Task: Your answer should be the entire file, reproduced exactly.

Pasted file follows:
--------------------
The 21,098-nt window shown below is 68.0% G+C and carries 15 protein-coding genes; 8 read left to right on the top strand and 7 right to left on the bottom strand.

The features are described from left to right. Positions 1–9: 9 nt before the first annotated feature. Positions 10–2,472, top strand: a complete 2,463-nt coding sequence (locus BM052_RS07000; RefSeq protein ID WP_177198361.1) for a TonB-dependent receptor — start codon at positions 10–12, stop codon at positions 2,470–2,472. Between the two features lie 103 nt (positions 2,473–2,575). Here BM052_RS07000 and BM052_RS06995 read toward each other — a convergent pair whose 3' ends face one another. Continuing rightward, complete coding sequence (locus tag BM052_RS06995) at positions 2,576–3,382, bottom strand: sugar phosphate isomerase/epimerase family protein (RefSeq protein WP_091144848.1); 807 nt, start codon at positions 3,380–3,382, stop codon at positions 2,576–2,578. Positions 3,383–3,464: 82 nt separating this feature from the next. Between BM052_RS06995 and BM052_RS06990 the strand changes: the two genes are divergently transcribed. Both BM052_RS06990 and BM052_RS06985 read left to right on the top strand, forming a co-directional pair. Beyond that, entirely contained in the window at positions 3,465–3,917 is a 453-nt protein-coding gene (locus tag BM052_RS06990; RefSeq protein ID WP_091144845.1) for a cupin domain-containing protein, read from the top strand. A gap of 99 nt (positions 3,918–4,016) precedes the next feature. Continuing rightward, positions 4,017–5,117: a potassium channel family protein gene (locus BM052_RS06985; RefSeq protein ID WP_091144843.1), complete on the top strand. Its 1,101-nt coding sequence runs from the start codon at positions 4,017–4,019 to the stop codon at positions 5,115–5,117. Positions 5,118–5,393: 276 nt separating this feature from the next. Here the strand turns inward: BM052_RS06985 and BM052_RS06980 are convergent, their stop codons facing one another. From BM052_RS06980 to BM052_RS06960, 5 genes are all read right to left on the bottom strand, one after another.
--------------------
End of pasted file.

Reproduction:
The 21,098-nt window shown below is 68.0% G+C and carries 15 protein-coding genes; 8 read left to right on the top strand and 7 right to left on the bottom strand.

The features are described from left to right. Positions 1–9: 9 nt before the first annotated feature. Positions 10–2,472, top strand: a complete 2,463-nt coding sequence (locus BM052_RS07000; RefSeq protein ID WP_177198361.1) for a TonB-dependent receptor — start codon at positions 10–12, stop codon at positions 2,470–2,472. Between the two features lie 103 nt (positions 2,473–2,575). Here BM052_RS07000 and BM052_RS06995 read toward each other — a convergent pair whose 3' ends face one another. Continuing rightward, complete coding sequence (locus tag BM052_RS06995) at positions 2,576–3,382, bottom strand: sugar phosphate isomerase/epimerase family protein (RefSeq protein WP_091144848.1); 807 nt, start codon at positions 3,380–3,382, stop codon at positions 2,576–2,578. Positions 3,383–3,464: 82 nt separating this feature from the next. Between BM052_RS06995 and BM052_RS06990 the strand changes: the two genes are divergently transcribed. Both BM052_RS06990 and BM052_RS06985 read left to right on the top strand, forming a co-directional pair. Beyond that, entirely contained in the window at positions 3,465–3,917 is a 453-nt protein-coding gene (locus tag BM052_RS06990; RefSeq protein ID WP_091144845.1) for a cupin domain-containing protein, read from the top strand. A gap of 99 nt (positions 3,918–4,016) precedes the next feature. Continuing rightward, positions 4,017–5,117: a potassium channel family protein gene (locus BM052_RS06985; RefSeq protein ID WP_091144843.1), complete on the top strand. Its 1,101-nt coding sequence runs from the start codon at positions 4,017–4,019 to the stop codon at positions 5,115–5,117. Positions 5,118–5,393: 276 nt separating this feature from the next. Here the strand turns inward: BM052_RS06985 and BM052_RS06980 are convergent, their stop codons facing one another. From BM052_RS06980 to BM052_RS06960, 5 genes are all read right to left on the bottom strand, one after another.